"I am sick and tired of war. It's glory is all moonshine. It is only those who have neither fired a shot nor heard the shrieks and groans of the wounded who cry aloud for blood, for vengeance, for desolation. War is hell."
- William Tecumseh Sherman.
Dave Grossman, in his book On Killing, suggests a psychology of lethal conflict. Grossman is a former Ranger. His book is focused primarily on military conflict. Still, the model he develops fits the mass murder suicide pattern. People have a normal resistance to killing. Most people don't. Before Korea, most soldiers in combat refused to fire in anger. Most of the fighting and killing was done by a very few. With Korea and especially Vietnam, modern military trainers learned to break down this inhibition against killing. The soldiers are taught to obey authority. They are taught to distance themselves morally from the enemy. They are conditioned, going through the motions of killing under high stress conditions. As a result, when placed under stressed, the troops kill. This results in a vastly more effective fighting force. It also results in vast increases in post traumatic shock syndrome among veterans.
Grossman is very concerned that the modern media is duplicating much of the military training. Media violence and in particular first person shooter video games might reduce the natural respect for life. The Columbine incident confirms Grossman's thesis. The tapes made by the Columbine killers are good examples of group absolution and distancing the enemy. The shooters were psyching themselves, convincing each other of their superiority and that the other kids deserved death. Both shooters were arcade game players. Repeatedly performing the act of killing in simulation, in training, is considered valid conditioning to kill.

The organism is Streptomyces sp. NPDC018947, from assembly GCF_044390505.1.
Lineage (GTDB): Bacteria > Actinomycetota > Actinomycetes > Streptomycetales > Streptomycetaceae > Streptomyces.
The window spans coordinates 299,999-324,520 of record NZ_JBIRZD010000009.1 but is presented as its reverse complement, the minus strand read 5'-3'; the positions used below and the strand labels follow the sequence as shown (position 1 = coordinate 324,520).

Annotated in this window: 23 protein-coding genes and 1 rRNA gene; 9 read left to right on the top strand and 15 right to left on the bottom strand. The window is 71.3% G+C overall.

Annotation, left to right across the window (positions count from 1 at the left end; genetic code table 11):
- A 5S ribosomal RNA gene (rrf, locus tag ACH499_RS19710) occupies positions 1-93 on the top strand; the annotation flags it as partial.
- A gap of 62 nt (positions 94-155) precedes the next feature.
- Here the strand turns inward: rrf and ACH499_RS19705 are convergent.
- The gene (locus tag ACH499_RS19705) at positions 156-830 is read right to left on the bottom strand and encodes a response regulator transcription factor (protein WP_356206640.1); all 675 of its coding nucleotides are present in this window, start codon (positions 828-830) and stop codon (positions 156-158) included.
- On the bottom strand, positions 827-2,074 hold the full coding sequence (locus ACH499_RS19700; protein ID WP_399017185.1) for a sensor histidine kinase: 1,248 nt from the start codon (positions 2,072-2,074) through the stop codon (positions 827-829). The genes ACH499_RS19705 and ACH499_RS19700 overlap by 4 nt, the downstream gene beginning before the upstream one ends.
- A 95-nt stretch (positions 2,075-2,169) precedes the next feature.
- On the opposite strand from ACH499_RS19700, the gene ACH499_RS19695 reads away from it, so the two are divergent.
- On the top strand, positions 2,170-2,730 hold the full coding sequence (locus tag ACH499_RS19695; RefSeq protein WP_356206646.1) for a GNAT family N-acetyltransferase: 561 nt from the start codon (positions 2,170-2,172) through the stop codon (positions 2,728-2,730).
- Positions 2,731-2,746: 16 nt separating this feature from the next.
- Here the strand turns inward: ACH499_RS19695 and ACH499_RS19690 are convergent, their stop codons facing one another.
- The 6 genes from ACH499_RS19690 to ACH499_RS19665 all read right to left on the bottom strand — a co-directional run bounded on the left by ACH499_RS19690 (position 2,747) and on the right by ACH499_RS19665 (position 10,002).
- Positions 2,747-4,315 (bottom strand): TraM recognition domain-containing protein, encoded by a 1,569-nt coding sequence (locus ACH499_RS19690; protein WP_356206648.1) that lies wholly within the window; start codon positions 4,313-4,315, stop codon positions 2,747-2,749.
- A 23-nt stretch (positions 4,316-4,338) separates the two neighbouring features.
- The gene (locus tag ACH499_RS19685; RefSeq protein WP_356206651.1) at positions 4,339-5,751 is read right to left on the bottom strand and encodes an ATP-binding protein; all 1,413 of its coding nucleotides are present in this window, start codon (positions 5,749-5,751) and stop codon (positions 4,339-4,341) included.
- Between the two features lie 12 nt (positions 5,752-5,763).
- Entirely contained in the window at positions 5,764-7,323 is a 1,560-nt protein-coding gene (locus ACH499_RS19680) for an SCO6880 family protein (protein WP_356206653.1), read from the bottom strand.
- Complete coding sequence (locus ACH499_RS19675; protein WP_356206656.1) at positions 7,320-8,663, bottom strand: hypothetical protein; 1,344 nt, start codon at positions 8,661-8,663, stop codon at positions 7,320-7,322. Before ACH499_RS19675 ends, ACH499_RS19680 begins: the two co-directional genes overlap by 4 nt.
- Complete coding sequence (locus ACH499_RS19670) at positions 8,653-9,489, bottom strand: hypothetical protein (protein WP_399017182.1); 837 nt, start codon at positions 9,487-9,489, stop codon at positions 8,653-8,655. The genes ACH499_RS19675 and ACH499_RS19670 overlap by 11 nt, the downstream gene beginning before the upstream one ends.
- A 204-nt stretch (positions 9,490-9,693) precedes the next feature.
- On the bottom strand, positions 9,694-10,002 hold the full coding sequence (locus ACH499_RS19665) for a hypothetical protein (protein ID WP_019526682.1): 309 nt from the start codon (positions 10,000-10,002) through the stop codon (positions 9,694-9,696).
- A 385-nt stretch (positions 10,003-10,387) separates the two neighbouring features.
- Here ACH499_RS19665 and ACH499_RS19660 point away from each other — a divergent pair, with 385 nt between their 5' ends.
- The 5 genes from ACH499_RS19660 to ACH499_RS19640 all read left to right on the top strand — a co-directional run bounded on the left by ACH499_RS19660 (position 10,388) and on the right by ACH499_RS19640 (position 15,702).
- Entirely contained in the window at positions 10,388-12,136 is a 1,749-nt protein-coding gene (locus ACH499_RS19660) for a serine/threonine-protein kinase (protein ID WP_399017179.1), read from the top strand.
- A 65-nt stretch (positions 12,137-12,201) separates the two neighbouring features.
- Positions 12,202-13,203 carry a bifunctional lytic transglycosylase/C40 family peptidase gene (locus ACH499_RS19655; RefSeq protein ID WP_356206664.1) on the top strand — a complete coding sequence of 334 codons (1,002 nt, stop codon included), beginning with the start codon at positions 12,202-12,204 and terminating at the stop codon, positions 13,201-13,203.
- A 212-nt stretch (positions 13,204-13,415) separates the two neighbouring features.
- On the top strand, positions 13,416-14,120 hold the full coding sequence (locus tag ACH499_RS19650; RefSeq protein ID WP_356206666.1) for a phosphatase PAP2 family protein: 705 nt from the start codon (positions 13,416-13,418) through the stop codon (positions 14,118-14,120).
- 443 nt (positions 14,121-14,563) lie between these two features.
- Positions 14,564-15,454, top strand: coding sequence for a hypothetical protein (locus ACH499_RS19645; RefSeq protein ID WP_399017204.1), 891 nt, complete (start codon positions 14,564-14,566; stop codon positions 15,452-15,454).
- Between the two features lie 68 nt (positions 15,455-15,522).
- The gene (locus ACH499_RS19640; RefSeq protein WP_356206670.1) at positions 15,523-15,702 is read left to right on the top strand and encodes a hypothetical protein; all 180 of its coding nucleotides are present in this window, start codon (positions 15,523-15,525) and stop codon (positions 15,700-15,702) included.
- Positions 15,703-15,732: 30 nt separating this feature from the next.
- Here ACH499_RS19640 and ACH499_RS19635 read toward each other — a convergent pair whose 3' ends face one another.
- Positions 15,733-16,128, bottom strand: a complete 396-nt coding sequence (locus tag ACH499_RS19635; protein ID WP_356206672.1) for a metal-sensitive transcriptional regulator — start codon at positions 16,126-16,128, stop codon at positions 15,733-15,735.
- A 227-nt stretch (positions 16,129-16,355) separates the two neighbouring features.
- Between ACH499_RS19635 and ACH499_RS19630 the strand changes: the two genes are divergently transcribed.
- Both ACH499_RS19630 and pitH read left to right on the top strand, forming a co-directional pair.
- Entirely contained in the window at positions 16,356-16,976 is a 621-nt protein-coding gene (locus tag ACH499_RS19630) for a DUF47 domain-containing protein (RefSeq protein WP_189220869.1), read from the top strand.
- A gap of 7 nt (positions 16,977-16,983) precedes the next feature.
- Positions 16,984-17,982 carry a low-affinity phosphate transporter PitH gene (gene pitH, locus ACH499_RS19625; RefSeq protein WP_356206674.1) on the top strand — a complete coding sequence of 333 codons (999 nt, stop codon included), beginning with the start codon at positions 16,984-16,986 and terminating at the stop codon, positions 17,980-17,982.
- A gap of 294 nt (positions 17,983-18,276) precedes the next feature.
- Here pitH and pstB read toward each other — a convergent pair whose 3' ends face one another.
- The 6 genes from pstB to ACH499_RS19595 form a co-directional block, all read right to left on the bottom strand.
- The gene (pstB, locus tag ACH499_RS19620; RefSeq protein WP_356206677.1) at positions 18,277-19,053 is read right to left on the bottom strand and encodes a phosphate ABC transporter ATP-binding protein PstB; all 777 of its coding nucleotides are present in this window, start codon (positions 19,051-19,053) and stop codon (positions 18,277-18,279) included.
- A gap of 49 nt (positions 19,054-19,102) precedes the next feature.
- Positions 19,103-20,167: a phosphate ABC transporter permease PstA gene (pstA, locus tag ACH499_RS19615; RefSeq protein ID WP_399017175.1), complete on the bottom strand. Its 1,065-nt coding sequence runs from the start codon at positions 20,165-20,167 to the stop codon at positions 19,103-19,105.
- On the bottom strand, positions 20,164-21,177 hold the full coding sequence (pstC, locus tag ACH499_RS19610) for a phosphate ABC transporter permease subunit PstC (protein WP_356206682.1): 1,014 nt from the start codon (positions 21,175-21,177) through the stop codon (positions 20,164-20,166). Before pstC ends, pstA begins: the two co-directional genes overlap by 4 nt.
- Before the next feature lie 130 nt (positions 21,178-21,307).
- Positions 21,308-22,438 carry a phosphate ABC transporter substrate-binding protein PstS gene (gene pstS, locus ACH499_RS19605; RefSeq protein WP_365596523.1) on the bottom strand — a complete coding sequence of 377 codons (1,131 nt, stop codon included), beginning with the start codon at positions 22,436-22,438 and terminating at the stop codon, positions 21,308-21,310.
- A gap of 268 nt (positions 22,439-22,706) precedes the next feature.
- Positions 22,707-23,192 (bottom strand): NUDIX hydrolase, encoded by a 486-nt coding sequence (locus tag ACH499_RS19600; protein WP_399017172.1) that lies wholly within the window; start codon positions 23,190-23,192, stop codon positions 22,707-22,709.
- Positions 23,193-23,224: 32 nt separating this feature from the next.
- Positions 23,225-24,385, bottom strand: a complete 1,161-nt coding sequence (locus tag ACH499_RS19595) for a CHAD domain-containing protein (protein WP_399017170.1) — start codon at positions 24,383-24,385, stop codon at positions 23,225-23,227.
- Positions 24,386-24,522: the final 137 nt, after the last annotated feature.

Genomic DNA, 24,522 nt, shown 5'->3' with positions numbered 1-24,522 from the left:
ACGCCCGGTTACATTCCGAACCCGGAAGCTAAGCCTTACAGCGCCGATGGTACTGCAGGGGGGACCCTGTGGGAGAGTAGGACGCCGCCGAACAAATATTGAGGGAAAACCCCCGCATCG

Once the incident starts, Grossman lists three phases. The first is reflexive. One sees a threat or target, and acts without thought. The second is a period of thrill. One has power. One is in control. It is a form of high. The third phase is depression. When the high breaks down, guilt and horror follow.
On Killing is based primarily on Grossman's experience as a soldier. Academics have suggested similar drives based on animal behavior studies. The Hunting Hypothesis, On Aggression, The Moral Animal and The Selfish Gene suggest how evolution effects behavior. From an evolutionary perspective, Grossman's observed pattern makes sense. When confronted with sudden violence, one must instantly react. During conflict, enthusiasm and release from fear is a survival trait. The reasons for the depression phase was well described by Robert E. Lee. "It is well that war is so terrible - we shouldn't grow too fond of it." Excessive violence is not cost effective to the species. There are valid behavioral reasons for the horror felt by soldiers after combat.